KB: At this point in time, Youtube is my full time career. A little after my 18th birthday I was doing so well that I could afford to move out of my parents’ house. I made a promise that I’d go to community college and pursue a degree because Youtube success wouldn’t last forever. By the time I received my associates’ degree I was making enough money to be saving for a house. That’s the moment where I decided that I would become a full time Youtuber.
Tubefilter: What’s your production schedule like? Walk us through an average day. What do you get up to aside from video-making?
KB: For a very long time, I had a set schedule for how I went about working. But with all of the work with House of Highlights, my routine has become more and more atypical.
I usually wake up around 9 a.m. every day to get ready for the day. By 10 a.m., I’m in my office editing whatever video I recorded the previous night. By 1 p.m., I’m usually done with editing, and I try to get some “me” time. That could be going to the gym or going to the mall just to walk around. I find that a lot of my best ideas come when I’m away from my office. I’ll return home around 3 p.m. and start to upload the video, and it’ll be released at 4 p.m.. At that time, my girlfriend is arriving home from work, and I spend a few hours with her before it’s time to get back to work. At 6 p.m., the first batch of NBA games has started, and now work begins for the night. I watch games until the last one ends around midnight. Then it’s time to record my video for the next day, and it can take up to two hours. Then I go to sleep and repeat.
Tubefilter: Have you had any brand partnerships or sponsorships? Have you released or are you developing merch?
KB: I’ve done a few sponsorships on my channel, but I’m usually pretty picky on what I greenlight. I try to make sure whatever I’m promoting is something I believe my viewers would legitimately use. Because of this, I turn down 90% of the sponsorship deals that come to the table.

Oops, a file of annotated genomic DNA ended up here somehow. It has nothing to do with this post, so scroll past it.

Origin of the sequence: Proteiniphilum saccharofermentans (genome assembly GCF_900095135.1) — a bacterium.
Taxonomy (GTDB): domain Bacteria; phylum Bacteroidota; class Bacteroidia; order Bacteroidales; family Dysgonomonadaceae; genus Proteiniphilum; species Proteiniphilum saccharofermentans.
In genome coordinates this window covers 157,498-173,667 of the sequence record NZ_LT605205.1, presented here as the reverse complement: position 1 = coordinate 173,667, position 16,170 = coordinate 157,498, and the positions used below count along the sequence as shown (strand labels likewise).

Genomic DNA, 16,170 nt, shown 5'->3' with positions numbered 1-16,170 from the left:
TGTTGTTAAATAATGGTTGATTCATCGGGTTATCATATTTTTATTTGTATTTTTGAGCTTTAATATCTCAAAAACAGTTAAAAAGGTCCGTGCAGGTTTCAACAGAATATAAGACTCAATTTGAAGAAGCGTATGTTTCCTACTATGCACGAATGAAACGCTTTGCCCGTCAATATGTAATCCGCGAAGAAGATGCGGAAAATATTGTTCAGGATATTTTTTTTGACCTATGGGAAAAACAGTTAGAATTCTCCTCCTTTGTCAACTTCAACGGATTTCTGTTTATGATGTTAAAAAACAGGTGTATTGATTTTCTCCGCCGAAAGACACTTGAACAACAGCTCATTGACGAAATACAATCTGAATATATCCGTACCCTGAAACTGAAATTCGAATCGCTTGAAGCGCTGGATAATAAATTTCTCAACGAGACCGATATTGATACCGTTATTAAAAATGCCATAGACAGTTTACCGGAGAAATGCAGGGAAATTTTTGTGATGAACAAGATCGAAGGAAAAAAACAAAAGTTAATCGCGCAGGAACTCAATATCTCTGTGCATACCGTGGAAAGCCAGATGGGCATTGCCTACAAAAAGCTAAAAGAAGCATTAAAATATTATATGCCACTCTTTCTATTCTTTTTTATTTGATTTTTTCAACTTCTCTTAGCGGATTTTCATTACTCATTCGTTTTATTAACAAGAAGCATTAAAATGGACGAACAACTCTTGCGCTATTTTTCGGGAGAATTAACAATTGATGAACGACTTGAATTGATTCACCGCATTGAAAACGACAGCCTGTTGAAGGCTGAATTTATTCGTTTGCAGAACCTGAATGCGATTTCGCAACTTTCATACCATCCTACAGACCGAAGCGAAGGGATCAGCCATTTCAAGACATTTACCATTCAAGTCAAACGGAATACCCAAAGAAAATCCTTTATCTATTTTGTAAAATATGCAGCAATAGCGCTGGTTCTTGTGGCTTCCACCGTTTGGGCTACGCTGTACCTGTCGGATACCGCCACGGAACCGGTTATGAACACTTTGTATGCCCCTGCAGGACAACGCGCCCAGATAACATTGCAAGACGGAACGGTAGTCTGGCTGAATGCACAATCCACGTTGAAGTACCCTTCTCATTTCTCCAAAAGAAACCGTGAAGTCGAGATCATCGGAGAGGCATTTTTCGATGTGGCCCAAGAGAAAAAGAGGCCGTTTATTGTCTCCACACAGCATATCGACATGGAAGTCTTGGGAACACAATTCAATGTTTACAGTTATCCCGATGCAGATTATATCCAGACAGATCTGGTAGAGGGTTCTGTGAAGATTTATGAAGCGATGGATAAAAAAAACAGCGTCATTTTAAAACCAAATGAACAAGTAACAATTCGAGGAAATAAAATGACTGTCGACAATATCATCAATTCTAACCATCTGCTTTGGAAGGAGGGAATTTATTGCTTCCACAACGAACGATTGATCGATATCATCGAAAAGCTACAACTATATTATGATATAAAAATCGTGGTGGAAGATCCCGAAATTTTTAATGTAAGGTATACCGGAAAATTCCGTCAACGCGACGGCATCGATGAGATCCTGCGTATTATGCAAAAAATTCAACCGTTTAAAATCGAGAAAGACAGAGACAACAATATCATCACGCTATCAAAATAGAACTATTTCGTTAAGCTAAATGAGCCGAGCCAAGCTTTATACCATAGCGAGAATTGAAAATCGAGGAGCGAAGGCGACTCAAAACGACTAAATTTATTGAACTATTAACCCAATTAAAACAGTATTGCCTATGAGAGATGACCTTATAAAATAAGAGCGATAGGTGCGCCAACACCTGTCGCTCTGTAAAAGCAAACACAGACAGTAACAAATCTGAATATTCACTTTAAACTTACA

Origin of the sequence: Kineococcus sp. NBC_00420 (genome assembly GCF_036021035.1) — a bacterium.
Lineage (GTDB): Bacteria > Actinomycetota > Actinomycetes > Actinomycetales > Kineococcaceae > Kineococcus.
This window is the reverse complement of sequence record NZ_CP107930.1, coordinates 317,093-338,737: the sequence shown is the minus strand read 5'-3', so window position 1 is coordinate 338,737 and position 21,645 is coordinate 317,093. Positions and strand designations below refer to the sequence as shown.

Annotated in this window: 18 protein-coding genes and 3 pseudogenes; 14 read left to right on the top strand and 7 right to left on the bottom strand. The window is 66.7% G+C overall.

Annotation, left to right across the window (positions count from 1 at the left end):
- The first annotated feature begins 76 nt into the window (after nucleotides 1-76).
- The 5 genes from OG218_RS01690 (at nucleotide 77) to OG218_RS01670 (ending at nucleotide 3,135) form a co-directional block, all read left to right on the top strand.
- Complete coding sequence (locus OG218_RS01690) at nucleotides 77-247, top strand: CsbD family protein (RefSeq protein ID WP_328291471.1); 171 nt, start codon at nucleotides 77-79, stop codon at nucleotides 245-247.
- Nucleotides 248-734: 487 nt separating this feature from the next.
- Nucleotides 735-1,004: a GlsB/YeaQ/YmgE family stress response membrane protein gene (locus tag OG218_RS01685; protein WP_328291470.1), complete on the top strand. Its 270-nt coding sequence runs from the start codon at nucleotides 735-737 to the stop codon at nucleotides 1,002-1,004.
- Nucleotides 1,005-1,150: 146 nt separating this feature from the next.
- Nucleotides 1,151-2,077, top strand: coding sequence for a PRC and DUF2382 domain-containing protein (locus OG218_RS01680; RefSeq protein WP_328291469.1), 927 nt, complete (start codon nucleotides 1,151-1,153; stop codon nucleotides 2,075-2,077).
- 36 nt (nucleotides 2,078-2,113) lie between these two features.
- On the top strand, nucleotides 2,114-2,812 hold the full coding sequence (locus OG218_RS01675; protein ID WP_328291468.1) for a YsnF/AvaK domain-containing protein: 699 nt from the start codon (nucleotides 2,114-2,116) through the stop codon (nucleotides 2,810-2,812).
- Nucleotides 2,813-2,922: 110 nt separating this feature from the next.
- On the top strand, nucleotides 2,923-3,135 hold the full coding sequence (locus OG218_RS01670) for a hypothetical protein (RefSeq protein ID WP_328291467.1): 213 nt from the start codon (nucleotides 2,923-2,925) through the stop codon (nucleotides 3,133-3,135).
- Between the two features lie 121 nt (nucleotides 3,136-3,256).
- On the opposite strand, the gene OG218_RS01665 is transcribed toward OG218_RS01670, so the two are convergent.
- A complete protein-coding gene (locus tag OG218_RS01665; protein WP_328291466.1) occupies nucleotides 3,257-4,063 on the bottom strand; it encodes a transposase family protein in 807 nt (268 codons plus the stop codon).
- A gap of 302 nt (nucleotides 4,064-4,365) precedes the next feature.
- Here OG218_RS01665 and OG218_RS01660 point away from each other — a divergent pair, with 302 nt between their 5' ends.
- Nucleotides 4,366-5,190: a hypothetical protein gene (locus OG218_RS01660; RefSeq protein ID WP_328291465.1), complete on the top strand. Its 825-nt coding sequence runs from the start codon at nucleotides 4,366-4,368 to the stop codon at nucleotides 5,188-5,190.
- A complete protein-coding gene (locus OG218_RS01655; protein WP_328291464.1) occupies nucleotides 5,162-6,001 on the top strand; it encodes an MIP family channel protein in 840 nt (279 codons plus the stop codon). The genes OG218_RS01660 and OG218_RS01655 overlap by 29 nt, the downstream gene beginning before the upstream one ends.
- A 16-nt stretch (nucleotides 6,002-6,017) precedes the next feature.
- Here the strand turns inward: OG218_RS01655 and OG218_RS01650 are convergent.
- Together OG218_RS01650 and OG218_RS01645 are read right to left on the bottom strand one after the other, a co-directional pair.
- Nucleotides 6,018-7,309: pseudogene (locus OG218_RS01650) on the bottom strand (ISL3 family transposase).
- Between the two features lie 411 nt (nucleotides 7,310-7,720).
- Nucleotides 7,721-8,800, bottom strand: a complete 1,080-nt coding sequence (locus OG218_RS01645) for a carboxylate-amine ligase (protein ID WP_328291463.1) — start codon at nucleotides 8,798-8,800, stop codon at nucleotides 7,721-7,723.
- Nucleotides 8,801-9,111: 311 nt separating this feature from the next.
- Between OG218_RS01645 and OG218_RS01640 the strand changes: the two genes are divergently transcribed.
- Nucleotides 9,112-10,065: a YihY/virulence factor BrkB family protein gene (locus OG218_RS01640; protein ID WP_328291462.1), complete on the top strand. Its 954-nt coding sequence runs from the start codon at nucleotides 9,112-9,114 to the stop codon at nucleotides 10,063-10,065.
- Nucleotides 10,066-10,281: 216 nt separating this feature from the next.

I tried my hand at merch and we actually sold way more than I expected, so I’m planning on dropping season two of merch this summer.
But the biggest way I monetize outside of my YouTube channel is my podcast and all the work I do with House of Highlights.
Tubefilter: Can you let us know about any people working with you behind the scenes? Do you have an editor for your channel? What about a manager or network?
KB: When it comes to my personal YouTube channel, I am a one-man show. I shoot and edit everything that I release. I had a period of time with an editor to lower my workload, but I hate not being in full control of my product. You can’t always transfer your vision to someone else, no matter how talented they are at their craft. I recently signed on to Up North Management because I believe they can help manage all the emails I receive and also help me continue to grow my brand.
When I’m working with House of Highlights, we have a team full of amazing producers. I can’t express enough how great of a team they’ve built in the company. I may be the one on camera, but everything we do is touched by at least one of the producers to make sure it’s as perfect as possible.
Tubefilter: What do you think is the most vital skill you possess as a creator?
KB: I personally believe the most vital skill I have is being personable with my audience. When I release a video, you’re seeing the real Kenny Beecham. It’s not something I try to do, but just being myself gets people to enjoy my content.
Tubefilter: What’s next for you? What are you building toward?
KB: What’s next for me is being a name that the majority of basketball lovers know. I don’t know hold long it’ll take, but I think I’m doing a pretty good job at the age of 23.
Beecham is a client of Up North Management.